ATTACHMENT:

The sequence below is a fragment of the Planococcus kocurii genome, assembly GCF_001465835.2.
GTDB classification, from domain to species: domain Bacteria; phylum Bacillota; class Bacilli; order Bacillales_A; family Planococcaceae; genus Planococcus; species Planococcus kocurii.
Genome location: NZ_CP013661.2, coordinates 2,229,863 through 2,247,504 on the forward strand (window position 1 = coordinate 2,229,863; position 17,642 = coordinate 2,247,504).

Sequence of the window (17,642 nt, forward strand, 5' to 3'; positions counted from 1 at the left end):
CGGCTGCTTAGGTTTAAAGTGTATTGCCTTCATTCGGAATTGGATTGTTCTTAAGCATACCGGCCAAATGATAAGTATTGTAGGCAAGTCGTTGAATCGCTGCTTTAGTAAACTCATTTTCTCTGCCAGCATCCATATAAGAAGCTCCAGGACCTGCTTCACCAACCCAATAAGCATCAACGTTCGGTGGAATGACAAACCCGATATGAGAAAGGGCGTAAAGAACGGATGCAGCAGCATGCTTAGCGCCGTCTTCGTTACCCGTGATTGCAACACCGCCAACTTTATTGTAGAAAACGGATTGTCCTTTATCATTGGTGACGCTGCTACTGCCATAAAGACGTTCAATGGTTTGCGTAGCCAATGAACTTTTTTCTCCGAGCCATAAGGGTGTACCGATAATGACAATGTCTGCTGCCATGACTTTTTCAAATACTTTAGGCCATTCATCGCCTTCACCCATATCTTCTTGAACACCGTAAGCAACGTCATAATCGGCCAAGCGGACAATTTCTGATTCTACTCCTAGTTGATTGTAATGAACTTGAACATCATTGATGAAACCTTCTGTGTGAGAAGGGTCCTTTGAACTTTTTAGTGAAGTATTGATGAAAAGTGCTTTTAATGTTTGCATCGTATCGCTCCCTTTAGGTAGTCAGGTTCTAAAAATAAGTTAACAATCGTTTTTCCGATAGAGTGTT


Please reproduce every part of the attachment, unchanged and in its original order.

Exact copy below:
The sequence below is a fragment of the Planococcus kocurii genome, assembly GCF_001465835.2.
GTDB classification, from domain to species: domain Bacteria; phylum Bacillota; class Bacilli; order Bacillales_A; family Planococcaceae; genus Planococcus; species Planococcus kocurii.
Genome location: NZ_CP013661.2, coordinates 2,229,863 through 2,247,504 on the forward strand (window position 1 = coordinate 2,229,863; position 17,642 = coordinate 2,247,504).

Sequence of the window (17,642 nt, forward strand, 5' to 3'; positions counted from 1 at the left end):
CGGCTGCTTAGGTTTAAAGTGTATTGCCTTCATTCGGAATTGGATTGTTCTTAAGCATACCGGCCAAATGATAAGTATTGTAGGCAAGTCGTTGAATCGCTGCTTTAGTAAACTCATTTTCTCTGCCAGCATCCATATAAGAAGCTCCAGGACCTGCTTCACCAACCCAATAAGCATCAACGTTCGGTGGAATGACAAACCCGATATGAGAAAGGGCGTAAAGAACGGATGCAGCAGCATGCTTAGCGCCGTCTTCGTTACCCGTGATTGCAACACCGCCAACTTTATTGTAGAAAACGGATTGTCCTTTATCATTGGTGACGCTGCTACTGCCATAAAGACGTTCAATGGTTTGCGTAGCCAATGAACTTTTTTCTCCGAGCCATAAGGGTGTACCGATAATGACAATGTCTGCTGCCATGACTTTTTCAAATACTTTAGGCCATTCATCGCCTTCACCCATATCTTCTTGAACACCGTAAGCAACGTCATAATCGGCCAAGCGGACAATTTCTGATTCTACTCCTAGTTGATTGTAATGAACTTGAACATCATTGATGAAACCTTCTGTGTGAGAAGGGTCCTTTGAACTTTTTAGTGAAGTATTGATGAAAAGTGCTTTTAATGTTTGCATCGTATCGCTCCCTTTAGGTAGTCAGGTTCTAAAAATAAGTTAACAATCGTTTTTCCGATAGAGTGTT